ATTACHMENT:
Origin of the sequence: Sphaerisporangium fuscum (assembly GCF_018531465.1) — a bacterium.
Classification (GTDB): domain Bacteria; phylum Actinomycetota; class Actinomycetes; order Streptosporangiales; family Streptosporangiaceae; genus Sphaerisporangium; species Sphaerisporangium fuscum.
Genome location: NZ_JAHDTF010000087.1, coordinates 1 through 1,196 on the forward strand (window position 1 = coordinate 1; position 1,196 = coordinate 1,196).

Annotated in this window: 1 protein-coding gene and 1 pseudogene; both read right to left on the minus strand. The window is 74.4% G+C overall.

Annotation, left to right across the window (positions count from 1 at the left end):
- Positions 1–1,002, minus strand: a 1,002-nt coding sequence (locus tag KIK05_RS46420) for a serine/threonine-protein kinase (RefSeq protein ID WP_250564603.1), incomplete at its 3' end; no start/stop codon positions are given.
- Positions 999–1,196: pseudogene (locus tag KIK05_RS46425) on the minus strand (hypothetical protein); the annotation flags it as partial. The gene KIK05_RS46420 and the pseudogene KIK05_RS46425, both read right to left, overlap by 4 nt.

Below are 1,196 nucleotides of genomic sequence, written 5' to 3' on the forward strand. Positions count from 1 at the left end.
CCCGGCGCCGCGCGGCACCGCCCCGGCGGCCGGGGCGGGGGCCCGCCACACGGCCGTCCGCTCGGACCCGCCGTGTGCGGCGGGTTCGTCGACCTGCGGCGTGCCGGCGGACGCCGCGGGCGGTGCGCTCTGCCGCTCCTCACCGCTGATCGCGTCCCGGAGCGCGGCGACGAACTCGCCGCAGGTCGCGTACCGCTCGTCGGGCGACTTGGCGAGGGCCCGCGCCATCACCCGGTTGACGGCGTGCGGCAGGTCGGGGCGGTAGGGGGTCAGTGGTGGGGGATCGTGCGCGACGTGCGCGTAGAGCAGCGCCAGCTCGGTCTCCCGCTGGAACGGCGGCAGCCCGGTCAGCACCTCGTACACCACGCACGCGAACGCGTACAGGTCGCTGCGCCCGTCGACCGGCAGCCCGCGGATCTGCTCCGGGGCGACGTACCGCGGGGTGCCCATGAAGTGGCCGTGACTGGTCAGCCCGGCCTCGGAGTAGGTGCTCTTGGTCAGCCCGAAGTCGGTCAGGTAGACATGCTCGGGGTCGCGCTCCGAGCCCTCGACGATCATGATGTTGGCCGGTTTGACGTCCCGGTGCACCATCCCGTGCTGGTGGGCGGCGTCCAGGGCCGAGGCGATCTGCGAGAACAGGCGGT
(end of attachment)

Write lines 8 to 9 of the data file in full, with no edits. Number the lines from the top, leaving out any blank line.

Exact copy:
Below are 1,196 nucleotides of genomic sequence, written 5' to 3' on the forward strand. Positions count from 1 at the left end.
CCCGGCGCCGCGCGGCACCGCCCCGGCGGCCGGGGCGGGGGCCCGCCACACGGCCGTCCGCTCGGACCCGCCGTGTGCGGCGGGTTCGTCGACCTGCGGCGTGCCGGCGGACGCCGCGGGCGGTGCGCTCTGCCGCTCCTCACCGCTGATCGCGTCCCGGAGCGCGGCGACGAACTCGCCGCAGGTCGCGTACCGCTCGTCGGGCGACTTGGCGAGGGCCCGCGCCATCACCCGGTTGACGGCGTGCGGCAGGTCGGGGCGGTAGGGGGTCAGTGGTGGGGGATCGTGCGCGACGTGCGCGTAGAGCAGCGCCAGCTCGGTCTCCCGCTGGAACGGCGGCAGCCCGGTCAGCACCTCGTACACCACGCACGCGAACGCGTACAGGTCGCTGCGCCCGTCGACCGGCAGCCCGCGGATCTGCTCCGGGGCGACGTACCGCGGGGTGCCCATGAAGTGGCCGTGACTGGTCAGCCCGGCCTCGGAGTAGGTGCTCTTGGTCAGCCCGAAGTCGGTCAGGTAGACATGCTCGGGGTCGCGCTCCGAGCCCTCGACGATCATGATGTTGGCCGGTTTGACGTCCCGGTGCACCATCCCGTGCTGGTGGGCGGCGTCCAGGGCCGAGGCGATCTGCGAGAACAGGCGGT